Basic Study Open Access
Copyright ©The Author(s) 2017. Published by Baishideng Publishing Group Inc. All rights reserved.
World J Gastroenterol. May 21, 2017; 23(19): 3427-3439
Published online May 21, 2017. doi: 10.3748/wjg.v23.i19.3427
Oxidative stress-induced mitochondrial dysfunction in a normal colon epithelial cell line
Nandakumar Packiriswamy, Kari F Coulson, Susan J Holcombe, Lorraine M Sordillo, Department of Large Animal Clinical Sciences, College of Veterinary Medicine, Michigan State University, East Lansing, MI 48824, United States
Author contributions: Packiriswamy N, Coulson KF, Holcombe SJ and Sordillo LM designed the study; Packiriswamy N, Coulson KF and Holcombe SJ performed the experiments; Packiriswamy N, Coulson KF, Holcombe SJ, and Sordillo LM interpreted the data, prepared the manuscript, and approved the final version of the article to be published.
Supported by an endowment from the Matilda R. Wilson Fund in Detroit, Michigan.
Institutional animal care and use committee statement: The Animal Use and Care Committee at Michigan State University approved the protocols used in this study.
Conflict-of-interest statement: None of the authors have conflicts of interest to report.
Data sharing statement: No additional data are available for sharing.
Open-Access: This article is an open-access article which was selected by an in-house editor and fully peer-reviewed by external reviewers. It is distributed in accordance with the Creative Commons Attribution Non Commercial (CC BY-NC 4.0) license, which permits others to distribute, remix, adapt, build upon this work non-commercially, and license their derivative works on different terms, provided the original work is properly cited and the use is non-commercial. See: http://creativecommons.org/licenses/by-nc/4.0/
Correspondence to: Dr. Lorraine M Sordillo, Professor, Meadow Brook Chair, Department of Large Animal Clinical Sciences, College of Veterinary Medicine, Michigan State University, 784 Wilson Road, East Lansing, MI 48824, United States. sordillo@msu.edu
Telephone: +1-517-4328821 Fax: +1-517-4328822
Received: December 12, 2016
Peer-review started: December 14, 2016
First decision: December 29, 2016
Revised: January 13, 2017
Accepted: March 15, 2017
Article in press: March 15, 2017
Published online: May 21, 2017

Abstract
AIM

To determine how a normal human colon cell line reacts to microbial challenge as a way to study oxidative stress-induced responses associated with inflammatory bowel disease.

METHODS

Normal human colon epithelial cells (ATCC® CRL.1790™) were stimulated with either heat killed E. coli or heat killed murine cecal contents (HKC) and examined for several relevant biomarkers associated with inflammation and oxidative stress including cytokine production, mitochondrial autophagy and oxidant status. TNFα, IL-1β and IL-8 protein concentrations were measured within the supernatants. Fluorescent microscopy was performed to quantify the production of reactive oxygen species (ROS) using an oxidation responsive fluorogenic probe. Mitochondrial morphology and mitochondrial membrane potential was assessed by dual staining using COXIV antibody and a dye concentrating in active mitochondria. Mitochondrial ROS scavenger was used to determine the source of ROS in stimulated cells. Autophagy was detected by staining for the presence of autophagic vesicles. Positive controls for autophagy and ROS/RNS experiments were treated with rapamycin and chloroquine. Mitochondrial morphology, ROS production and autophagy microscopy experiments were analyzed using a custom acquisition and analysis microscopy software (ImageJ).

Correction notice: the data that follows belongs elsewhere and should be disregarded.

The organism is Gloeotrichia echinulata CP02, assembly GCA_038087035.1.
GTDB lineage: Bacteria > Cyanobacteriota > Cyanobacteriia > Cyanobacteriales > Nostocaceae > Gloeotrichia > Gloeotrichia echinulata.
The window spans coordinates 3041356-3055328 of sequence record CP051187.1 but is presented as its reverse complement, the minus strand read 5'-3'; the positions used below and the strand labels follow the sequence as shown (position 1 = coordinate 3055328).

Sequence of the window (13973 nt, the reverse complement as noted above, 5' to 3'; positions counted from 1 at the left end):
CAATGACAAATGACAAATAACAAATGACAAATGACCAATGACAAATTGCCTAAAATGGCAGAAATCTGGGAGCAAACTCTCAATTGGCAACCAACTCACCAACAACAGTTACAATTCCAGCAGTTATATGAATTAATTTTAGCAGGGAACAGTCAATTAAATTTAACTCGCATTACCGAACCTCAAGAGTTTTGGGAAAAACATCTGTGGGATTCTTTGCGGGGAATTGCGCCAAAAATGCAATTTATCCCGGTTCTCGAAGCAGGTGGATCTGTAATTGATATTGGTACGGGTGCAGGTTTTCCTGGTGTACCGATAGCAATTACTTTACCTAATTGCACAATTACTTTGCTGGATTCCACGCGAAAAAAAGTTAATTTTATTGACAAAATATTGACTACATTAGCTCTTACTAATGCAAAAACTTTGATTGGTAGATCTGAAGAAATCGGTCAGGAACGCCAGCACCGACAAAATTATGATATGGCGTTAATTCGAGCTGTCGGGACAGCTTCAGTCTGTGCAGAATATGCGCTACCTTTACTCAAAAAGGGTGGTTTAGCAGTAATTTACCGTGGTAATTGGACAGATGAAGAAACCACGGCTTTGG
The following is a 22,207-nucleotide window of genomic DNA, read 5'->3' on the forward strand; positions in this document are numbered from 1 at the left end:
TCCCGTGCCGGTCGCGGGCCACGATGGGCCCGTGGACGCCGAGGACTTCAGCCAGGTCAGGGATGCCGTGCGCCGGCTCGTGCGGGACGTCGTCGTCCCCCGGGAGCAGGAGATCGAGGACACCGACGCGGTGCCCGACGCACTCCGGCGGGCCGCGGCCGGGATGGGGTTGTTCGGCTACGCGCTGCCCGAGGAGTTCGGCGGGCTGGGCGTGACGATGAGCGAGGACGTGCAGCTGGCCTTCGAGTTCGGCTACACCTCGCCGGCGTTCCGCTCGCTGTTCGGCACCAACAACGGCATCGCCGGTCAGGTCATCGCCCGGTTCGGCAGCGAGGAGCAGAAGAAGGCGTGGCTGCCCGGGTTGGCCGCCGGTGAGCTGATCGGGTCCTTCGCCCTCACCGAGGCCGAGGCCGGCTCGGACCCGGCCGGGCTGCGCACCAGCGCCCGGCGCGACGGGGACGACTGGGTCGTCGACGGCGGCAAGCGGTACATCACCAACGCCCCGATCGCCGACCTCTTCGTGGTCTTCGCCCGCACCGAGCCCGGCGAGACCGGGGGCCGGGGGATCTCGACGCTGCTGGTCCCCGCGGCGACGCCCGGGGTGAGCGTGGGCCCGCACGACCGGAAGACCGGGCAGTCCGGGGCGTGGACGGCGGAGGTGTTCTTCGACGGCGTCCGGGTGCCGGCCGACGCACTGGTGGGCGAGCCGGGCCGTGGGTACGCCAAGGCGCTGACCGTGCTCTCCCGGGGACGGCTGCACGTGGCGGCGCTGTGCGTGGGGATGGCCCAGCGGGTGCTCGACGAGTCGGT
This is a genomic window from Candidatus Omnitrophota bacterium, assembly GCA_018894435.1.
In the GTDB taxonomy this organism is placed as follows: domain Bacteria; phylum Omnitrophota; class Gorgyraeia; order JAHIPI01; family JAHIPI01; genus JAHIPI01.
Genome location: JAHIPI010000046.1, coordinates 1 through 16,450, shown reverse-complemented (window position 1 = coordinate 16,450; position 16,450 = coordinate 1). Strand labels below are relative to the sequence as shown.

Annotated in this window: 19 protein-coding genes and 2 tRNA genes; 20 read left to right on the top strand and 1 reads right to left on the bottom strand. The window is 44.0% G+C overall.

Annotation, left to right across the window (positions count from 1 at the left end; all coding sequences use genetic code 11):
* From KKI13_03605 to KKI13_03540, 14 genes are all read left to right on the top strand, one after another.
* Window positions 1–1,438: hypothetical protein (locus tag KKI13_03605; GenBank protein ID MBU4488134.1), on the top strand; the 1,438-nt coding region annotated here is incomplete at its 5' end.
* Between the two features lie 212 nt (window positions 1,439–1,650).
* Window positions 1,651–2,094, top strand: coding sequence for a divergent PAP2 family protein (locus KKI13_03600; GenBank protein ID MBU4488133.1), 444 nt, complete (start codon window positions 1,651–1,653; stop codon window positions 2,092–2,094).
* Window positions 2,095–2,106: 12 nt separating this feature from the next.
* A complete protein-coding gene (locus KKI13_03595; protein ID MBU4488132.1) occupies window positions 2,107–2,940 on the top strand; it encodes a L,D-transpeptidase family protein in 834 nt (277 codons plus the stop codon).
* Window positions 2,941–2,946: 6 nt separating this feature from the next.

RESULTS

Exposing CRL.1790 cells to microbial challenge stimulated cells to produce several relevant biomarkers associated with inflammation and oxidative stress. Heat killed cecal contents treatment induced a 10-12 fold increase in IL-8 production by CRL.1790 cells compared to unstimulated controls at 6 and 12 h (P < 0.001). Heat killed E. coli stimulation resulted in a 4-5 fold increase in IL-8 compared to the unstimulated control cells at each time point (P < 0.001). Both heat killed E. coli and HKC stimulated robust ROS production at 6 (P < 0.001), and 12 h (P < 0.01). Mitochondrial morphologic abnormalities were detected at 6 and 12 h based on reduced mitochondrial circularity and decreased mitochondrial membrane potential, P < 0.01. Microbial stimulation also induced significant autophagy at 6 and 12 h, P < 0.01. Lastly, blocking mitochondrial ROS generation using mitochondrial specific ROS scavenger reversed microbial challenge induced mitochondrial morphologic abnormalities and autophagy.

CONCLUSION

The findings from this study suggest that CRL.1790 cells may be a useful alternative to other colon cancer cell lines in studying the mechanisms of oxidative stress events associated with intestinal inflammatory disorders.

Key Words: Colon cancer cell line, CRL.1790 cells, Inflammation, Mitochondria, Microbial stimulation, Interleukin-8, Autophagy

Core tip: The normal human colon cell line, CRL.1970, can recapitulate oxidative stress-induced responses associated with inflammatory bowel disease following microbial challenge including enhanced production of reactive oxygen species (ROS), inflammatory cytokines, and enhanced mitochondrial autophagic responses. Scavenging mitochondrial ROS inhibited mitochondrial morphologic changes and autophagy suggesting that CRL.1790 cells can be used to study oxidative events associated with intestinal inflammatory disorders.